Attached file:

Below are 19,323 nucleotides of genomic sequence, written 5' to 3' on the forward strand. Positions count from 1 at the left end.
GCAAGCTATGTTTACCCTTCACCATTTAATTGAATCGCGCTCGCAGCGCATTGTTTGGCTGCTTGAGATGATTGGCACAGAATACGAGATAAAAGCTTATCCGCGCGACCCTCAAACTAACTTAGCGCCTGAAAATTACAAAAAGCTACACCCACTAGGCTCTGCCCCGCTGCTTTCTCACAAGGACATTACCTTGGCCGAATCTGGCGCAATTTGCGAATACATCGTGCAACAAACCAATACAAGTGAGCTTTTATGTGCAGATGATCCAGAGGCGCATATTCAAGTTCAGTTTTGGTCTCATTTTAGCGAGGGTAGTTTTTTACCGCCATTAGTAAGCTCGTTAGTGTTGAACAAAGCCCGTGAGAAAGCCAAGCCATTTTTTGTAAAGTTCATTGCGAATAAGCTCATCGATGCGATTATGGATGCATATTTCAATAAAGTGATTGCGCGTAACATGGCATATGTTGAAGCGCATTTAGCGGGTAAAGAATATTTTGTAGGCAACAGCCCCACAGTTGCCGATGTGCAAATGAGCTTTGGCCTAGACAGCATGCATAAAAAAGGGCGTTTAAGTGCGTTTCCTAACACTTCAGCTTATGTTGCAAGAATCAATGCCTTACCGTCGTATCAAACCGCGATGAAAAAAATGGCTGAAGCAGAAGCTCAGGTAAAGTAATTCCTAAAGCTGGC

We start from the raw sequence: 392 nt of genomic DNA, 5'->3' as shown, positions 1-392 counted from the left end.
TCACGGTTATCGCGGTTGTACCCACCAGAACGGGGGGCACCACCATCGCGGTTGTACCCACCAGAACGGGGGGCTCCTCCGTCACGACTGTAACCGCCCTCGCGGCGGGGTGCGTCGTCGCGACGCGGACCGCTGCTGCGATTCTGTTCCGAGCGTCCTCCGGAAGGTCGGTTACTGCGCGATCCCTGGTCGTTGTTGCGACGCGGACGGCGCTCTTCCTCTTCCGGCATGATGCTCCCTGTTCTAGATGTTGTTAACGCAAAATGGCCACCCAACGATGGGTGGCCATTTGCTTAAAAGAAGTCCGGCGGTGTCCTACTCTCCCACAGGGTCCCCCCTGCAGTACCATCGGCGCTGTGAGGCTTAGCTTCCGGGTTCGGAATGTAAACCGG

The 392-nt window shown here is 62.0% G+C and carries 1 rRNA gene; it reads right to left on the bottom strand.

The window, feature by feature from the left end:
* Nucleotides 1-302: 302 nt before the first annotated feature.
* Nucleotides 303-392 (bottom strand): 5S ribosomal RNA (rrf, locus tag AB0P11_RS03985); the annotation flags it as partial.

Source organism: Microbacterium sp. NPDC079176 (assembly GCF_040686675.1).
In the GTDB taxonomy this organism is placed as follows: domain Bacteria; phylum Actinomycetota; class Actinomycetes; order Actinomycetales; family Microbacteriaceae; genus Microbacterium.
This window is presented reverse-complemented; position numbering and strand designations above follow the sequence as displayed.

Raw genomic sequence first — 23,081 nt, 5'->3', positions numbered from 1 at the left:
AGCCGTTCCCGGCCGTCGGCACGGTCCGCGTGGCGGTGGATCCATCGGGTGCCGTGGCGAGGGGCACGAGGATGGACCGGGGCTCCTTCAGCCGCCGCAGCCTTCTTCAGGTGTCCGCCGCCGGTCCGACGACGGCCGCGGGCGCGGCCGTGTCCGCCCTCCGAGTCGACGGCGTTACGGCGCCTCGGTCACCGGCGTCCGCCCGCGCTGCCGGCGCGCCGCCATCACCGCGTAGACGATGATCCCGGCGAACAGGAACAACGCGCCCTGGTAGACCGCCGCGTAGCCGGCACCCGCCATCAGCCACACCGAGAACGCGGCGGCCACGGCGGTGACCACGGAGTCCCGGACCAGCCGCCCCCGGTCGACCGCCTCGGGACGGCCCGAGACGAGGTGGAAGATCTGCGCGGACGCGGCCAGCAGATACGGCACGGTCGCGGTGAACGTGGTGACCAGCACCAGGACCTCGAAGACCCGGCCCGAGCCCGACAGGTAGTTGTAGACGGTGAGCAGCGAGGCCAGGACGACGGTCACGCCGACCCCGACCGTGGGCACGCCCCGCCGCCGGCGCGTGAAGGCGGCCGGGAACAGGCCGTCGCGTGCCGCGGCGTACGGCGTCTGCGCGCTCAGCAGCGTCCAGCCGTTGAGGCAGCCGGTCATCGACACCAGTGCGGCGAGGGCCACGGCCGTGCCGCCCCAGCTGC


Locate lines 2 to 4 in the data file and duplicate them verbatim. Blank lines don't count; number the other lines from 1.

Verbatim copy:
GCAAGCTATGTTTACCCTTCACCATTTAATTGAATCGCGCTCGCAGCGCATTGTTTGGCTGCTTGAGATGATTGGCACAGAATACGAGATAAAAGCTTATCCGCGCGACCCTCAAACTAACTTAGCGCCTGAAAATTACAAAAAGCTACACCCACTAGGCTCTGCCCCGCTGCTTTCTCACAAGGACATTACCTTGGCCGAATCTGGCGCAATTTGCGAATACATCGTGCAACAAACCAATACAAGTGAGCTTTTATGTGCAGATGATCCAGAGGCGCATATTCAAGTTCAGTTTTGGTCTCATTTTAGCGAGGGTAGTTTTTTACCGCCATTAGTAAGCTCGTTAGTGTTGAACAAAGCCCGTGAGAAAGCCAAGCCATTTTTTGTAAAGTTCATTGCGAATAAGCTCATCGATGCGATTATGGATGCATATTTCAATAAAGTGATTGCGCGTAACATGGCATATGTTGAAGCGCATTTAGCGGGTAAAGAATATTTTGTAGGCAACAGCCCCACAGTTGCCGATGTGCAAATGAGCTTTGGCCTAGACAGCATGCATAAAAAAGGGCGTTTAAGTGCGTTTCCTAACACTTCAGCTTATGTTGCAAGAATCAATGCCTTACCGTCGTATCAAACCGCGATGAAAAAAATGGCTGAAGCAGAAGCTCAGGTAAAGTAATTCCTAAAGCTGGC

We start from the raw sequence: 392 nt of genomic DNA, 5'->3' as shown, positions 1-392 counted from the left end.
TCACGGTTATCGCGGTTGTACCCACCAGAACGGGGGGCACCACCATCGCGGTTGTACCCACCAGAACGGGGGGCTCCTCCGTCACGACTGTAACCGCCCTCGCGGCGGGGTGCGTCGTCGCGACGCGGACCGCTGCTGCGATTCTGTTCCGAGCGTCCTCCGGAAGGTCGGTTACTGCGCGATCCCTGGTCGTTGTTGCGACGCGGACGGCGCTCTTCCTCTTCCGGCATGATGCTCCCTGTTCTAGATGTTGTTAACGCAAAATGGCCACCCAACGATGGGTGGCCATTTGCTTAAAAGAAGTCCGGCGGTGTCCTACTCTCCCACAGGGTCCCCCCTGCAGTACCATCGGCGCTGTGAGGCTTAGCTTCCGGGTTCGGAATGTAAACCGG